BOISE -- Two Treasure Valley teachers who have dedicated decades to music education will retire at the end of the school year. And they happen to be married.

Phil Hartman has been the director of bands at Centennial High School for 27 years. He realized his love for music could become a career back when he was in school.

Going into music education was really just kind of a opportunity to continue to play for me, said Phil.

His wife, Wendy Hartman, has been the orchestra director at Boise High School for 25 years. Her love for music runs in the family.

My father was a music teacher for voice, said Wendy. I kind of always knew I wanted to be a music teacher.

The two met while taking music classes at Boise State University.

I was playing drums in the band. I was playing bass drum and my husband was in the back of the trombone section, said Wendy.

I looked over at the percussion section and I thought, 'OK that girl's pretty darn cute,' said Phil.

I uttered the immortal line, he added. Nice bass drum playing.

Even though Wendy originally rolled her eyes, the pair started dating a few years later and have now been married for 32 years.

In that time, each has developed a unique teaching style. They both have their strengths when it comes to music, too.

He plays the trombone better than I do and I play the cello better than he does, said Wendy with a laugh. We both sing equally not so good.

And don't try to ask who's the better teacher.

Probably him, Wendy told us.

She is, said Phil.

Because they both work in the same field, the Hartmans say having each other has been the biggest career asset.

We could both come home each day and kind of commiserate and share problems and talk out problems, said Wendy.

It's a blessing, added Phil.

He says over the years, Wendy has taught him a lot.

To be uncompromising towards musical excellence, he said.

Wendy told us Phil has been her mentor.

To me, making music should be an enjoyable experience for everybody, she said.

It's clear the two teachers are very popular among their students. The Hartmans can't even count how many they've taught over the years. The number is in the thousands.

I think (Wendy Hartman) is really personal with the students and she knows a lot about what's going on in their lives...she's really relatable, said Boise High School senior Jacqueline Audas. Audas plays the violin in the orchestra.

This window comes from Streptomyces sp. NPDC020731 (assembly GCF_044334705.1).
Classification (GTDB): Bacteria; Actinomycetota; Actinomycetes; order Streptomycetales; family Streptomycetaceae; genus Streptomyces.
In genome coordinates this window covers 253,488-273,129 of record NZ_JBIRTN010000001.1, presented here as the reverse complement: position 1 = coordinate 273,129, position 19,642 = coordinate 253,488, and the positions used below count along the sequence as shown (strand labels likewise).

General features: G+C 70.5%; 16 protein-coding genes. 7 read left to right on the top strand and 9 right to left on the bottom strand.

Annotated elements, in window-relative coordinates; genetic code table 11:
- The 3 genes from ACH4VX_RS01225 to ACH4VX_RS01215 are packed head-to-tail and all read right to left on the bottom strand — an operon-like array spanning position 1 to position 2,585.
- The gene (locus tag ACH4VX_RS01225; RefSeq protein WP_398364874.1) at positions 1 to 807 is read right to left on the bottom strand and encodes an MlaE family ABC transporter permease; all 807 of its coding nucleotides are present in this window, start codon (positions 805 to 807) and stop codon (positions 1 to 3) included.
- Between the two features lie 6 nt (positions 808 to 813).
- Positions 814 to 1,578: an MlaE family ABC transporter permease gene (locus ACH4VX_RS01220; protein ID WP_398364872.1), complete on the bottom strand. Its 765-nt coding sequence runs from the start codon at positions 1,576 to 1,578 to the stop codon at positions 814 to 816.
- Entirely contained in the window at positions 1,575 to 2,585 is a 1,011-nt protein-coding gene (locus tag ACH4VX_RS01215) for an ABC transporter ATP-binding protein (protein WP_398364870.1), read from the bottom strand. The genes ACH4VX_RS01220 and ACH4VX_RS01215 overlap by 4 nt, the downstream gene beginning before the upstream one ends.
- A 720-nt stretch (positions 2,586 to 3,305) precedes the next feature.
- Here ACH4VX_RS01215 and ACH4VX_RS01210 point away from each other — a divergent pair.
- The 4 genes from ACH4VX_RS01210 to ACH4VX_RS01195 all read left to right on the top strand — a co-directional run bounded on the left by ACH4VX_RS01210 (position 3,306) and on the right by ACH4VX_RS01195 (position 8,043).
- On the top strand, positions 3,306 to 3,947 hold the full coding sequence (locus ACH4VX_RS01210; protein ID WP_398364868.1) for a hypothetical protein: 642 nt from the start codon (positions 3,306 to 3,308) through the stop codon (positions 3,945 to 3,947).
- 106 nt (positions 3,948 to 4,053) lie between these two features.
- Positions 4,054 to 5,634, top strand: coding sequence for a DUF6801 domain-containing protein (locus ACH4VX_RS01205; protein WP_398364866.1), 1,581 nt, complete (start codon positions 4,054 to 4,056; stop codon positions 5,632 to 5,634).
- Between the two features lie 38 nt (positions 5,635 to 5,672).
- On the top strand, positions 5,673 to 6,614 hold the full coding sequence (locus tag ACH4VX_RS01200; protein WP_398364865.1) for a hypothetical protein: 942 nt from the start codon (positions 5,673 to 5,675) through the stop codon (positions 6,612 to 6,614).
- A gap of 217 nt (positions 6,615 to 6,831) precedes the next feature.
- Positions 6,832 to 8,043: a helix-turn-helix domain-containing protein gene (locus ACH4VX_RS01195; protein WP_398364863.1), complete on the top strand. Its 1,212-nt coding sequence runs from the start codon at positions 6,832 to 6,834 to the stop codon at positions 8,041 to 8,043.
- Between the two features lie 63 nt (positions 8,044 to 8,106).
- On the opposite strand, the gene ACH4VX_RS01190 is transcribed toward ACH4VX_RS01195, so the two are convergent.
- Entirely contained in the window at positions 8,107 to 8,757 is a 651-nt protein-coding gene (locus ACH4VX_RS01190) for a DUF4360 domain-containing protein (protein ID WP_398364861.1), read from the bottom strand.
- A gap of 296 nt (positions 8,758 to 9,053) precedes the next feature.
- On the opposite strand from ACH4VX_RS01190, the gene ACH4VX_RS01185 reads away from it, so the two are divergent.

(Phil Hartman) has inspired me to just continue and never give up with music, said Brittney Kearsley, who plays flute in the band.

The Hartmans told us the decision to take their final bow this year was an emotional one. But the couple still plans to be involved in the community post-retirement.

I'm absolutely not looking at any student right now because then I would get the same feeling I had when I told them the first time that I wouldn't be here, said Phil. He's relishing the final days with his students, as is Wendy.

After the school year ends, the Hartmans plan to travel and spend time with their children and grandchild. They're looking forward to spending whole days together, rather than meeting up late at night after a concert or rehearsal.

Phil and I like to say that our plan is to not have a plan for a while, said Wendy.

The Hartmans deserve it, but their many pupils aren't letting them retire without a few honors along the way.

Students at Boise High School are planning a gala to honor Wendy and her years of service.

All alumni who have taken part in her classes over the years are invited to attend and play an instrument at the concert.

You can learn more about the Wendy Hartman Gala and RSVP by clicking here.

Centennial High School will hold a similar concert Saturday at 7 p.m. to say goodbye to Phil Hartman. Students, alumni and parents are invited to attend.

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